This is the third in a series of articles about procurement automation – a project I’ve been driving using the hashtag #AutoProcure to facilitate open discussion. In Part 1, we looked at the rise of automation, and in Part 2, we took the advice of a Wall Street Journalist and considered the possibility of the ‘bite back’ that seems to inevitably accompany advances in all technology (automation being no exception).
When procurement runs a strategic sourcing project, the selected/awarded suppliers are usually funneled directly into the process of negotiating and redlining the contract. Once the contract is signed, suppliers and internal budget holders go on their way, conducting business as planned until an issue arises or the contract is due for renewal.
While this flow makes perfect sense from a process standpoint, it leaves critical information needs unaddressed at the time when they are the easiest to collect. Procurement commonly puts processes in place to manage suppliers through an entire lifecycle, but Supplier Information Management (SIM) is far less prevalent. Beyond just managing suppliers, procurement needs to centralize and maintain their information in order to be fully engaged throughout a supplier relationship.
The applicability of information is always subject to the circumstances under which it is collected. For example, the information gathered during the sourcing process is about the supplier trying to win business and the buyer looking to assess their capabilities. The information documented in the contract concerns what is expected in the future and how each party will act if circumstances change or expectations are not met. But what about the day to day reality of buying, consuming, and delivering goods and services? This is an entirely different kind of information that deserves a standalone investment.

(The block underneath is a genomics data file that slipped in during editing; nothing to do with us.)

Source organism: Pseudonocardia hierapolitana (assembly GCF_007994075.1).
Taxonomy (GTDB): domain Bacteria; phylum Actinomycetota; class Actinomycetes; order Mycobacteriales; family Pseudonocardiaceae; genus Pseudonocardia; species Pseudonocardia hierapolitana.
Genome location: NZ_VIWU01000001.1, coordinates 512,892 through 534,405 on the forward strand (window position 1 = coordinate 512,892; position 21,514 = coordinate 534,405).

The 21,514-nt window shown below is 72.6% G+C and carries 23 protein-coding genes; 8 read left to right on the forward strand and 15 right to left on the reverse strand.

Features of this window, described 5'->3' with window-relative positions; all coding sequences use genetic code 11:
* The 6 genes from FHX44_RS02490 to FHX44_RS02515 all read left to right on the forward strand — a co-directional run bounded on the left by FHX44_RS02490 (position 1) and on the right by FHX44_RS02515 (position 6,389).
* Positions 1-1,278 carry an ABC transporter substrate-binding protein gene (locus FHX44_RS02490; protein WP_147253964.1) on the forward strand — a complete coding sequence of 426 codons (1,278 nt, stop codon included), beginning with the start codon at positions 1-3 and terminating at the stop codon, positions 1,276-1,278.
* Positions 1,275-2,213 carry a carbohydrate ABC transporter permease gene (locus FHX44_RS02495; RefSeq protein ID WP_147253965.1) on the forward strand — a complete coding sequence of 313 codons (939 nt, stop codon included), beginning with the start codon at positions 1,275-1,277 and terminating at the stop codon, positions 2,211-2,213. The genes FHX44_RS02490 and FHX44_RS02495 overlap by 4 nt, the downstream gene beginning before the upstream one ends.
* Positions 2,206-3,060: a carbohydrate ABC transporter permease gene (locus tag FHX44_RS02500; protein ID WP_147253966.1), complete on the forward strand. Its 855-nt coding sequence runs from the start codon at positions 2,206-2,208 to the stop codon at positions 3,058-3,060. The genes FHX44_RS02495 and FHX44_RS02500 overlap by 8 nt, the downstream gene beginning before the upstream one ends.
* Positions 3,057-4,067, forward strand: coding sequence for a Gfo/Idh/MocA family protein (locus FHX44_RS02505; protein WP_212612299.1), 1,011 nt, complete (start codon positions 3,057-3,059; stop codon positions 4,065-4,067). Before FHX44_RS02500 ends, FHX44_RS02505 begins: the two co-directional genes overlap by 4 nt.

In this past Saturday’s Wall Street Journal, there was an article by Greg Ip in which he talked about the innovation ‘bite-back’. That label might not mean anything at first pass, but you’ll get it very quickly with a few examples.
“The cultivation of sugar beets in the 19th century led to vastly more consumption of sugar and a “precipitous increase in tooth decay,” he [Joel Mokyr, a technology historian and economist at Northwestern University] said. When lead was first added to gasoline to improve engine performance in 1921, nobody knew it would eventually be linked to learning disabilities and crime.”
For every meaningful step forward, unintended consequences or side effects threaten to steal the newly won advantage from those who are unprepared. At a very high level, bite-back is like the boardwalk game whac-a-mole. You conquer one challenge, or begin one path towards improvement, only to be pushed back by an unanticipated consequence. Luckily, we don’t need magic or predictive analytics to anticipate where the bite-back is likely to appear.